Union slams public funds for elite schools
Public school teachers have attacked the Turnbull government after it was revealed seven private schools in Sydney are planning to spend more than $365 million on new facilities, including a castle-like library, rooftop learning terraces, an orchestra pit and a ballet studio.
The NSW Teachers Federation says the privileged projects come at a time when the federal government is ignoring the capital funding needs of government schools.
“Despite the urgent need to invest in public school infrastructure to address burgeoning enrolment growth and deal with the existing massive maintenance backlog, the federal government has instead pursued a capital funding program that will accelerate the achievement gaps between the advantaged and the disadvantaged,” federation president Maurie Mulheron said in a statement on Sunday.
“By funding existing wealthy private schools the Turnbull government is ignoring the capital funding needs of public schools.”
Fairfax Media reports development applications before the NSW Department of Planning and Environment show seven of the most exclusive private schools in Sydney are scheduled to spend a combined $365 million on new facilities.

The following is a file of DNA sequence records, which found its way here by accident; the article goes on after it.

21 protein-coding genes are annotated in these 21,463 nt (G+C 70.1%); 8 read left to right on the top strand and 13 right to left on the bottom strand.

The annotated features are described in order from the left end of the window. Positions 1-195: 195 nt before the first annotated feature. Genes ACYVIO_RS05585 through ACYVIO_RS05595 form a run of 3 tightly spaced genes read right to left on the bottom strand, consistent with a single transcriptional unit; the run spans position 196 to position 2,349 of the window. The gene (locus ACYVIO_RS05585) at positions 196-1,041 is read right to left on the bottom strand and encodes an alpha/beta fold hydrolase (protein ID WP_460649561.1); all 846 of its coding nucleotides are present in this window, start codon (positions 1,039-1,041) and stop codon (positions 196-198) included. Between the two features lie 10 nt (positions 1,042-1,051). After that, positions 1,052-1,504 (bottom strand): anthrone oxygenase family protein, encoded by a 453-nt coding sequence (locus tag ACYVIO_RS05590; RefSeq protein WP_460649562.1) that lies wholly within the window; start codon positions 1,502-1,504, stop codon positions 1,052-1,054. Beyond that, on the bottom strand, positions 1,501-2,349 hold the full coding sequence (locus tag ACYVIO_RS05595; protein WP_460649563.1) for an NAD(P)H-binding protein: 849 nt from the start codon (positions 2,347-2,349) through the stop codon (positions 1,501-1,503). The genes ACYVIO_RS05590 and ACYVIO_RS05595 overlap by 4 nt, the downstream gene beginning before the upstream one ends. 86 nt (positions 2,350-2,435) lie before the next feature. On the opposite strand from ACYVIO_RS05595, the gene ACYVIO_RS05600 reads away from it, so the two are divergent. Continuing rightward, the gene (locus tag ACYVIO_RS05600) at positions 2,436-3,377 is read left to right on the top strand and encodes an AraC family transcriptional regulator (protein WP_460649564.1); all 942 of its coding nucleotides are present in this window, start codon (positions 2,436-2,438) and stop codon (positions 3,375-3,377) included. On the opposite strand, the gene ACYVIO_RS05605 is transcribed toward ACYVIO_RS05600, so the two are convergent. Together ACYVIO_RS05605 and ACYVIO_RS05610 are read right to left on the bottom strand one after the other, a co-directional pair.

The schools are Scots College, Loreto Kirribilli, Cranbrook School, SCEGGS Darlinghurst, St Catherine’s School, St Aloysius’ College and Loreto Normanhurst.
Scots plans to upgrade its library including a “complete recladding of the exterior in a Scottish Baronial architectural style” while Loreto wants outdoor rooftop terraces.
St Catherine’s is planning to build a new orchestra pit and ballet studio along with its playbox theatre.
Loreto Normanhurst wants a “bush chapel” but principal Barbara Watkins has defended the spend, telling Fairfax “government funding goes directly to the education needs of our students alone”.
Fees at the wealthiest private schools in Sydney can reach close to $40,000 a year.
Australian Education Union federal president Correna Haythorpe on Sunday said in a statement: “Funding should be spent where it is needed most, and with public school enrolments rising fast, that’s in the public sector.”